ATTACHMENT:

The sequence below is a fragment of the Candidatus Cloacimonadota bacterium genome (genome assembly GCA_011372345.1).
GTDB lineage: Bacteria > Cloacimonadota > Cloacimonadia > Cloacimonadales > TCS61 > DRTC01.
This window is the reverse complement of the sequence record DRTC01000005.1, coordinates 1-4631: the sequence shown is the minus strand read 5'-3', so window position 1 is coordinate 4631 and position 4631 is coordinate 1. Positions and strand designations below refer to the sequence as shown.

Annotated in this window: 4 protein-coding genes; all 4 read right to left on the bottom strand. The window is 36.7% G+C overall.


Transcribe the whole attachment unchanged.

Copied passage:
The sequence below is a fragment of the Candidatus Cloacimonadota bacterium genome (genome assembly GCA_011372345.1).
GTDB lineage: Bacteria > Cloacimonadota > Cloacimonadia > Cloacimonadales > TCS61 > DRTC01.
This window is the reverse complement of the sequence record DRTC01000005.1, coordinates 1-4631: the sequence shown is the minus strand read 5'-3', so window position 1 is coordinate 4631 and position 4631 is coordinate 1. Positions and strand designations below refer to the sequence as shown.

Annotated in this window: 4 protein-coding genes; all 4 read right to left on the bottom strand. The window is 36.7% G+C overall.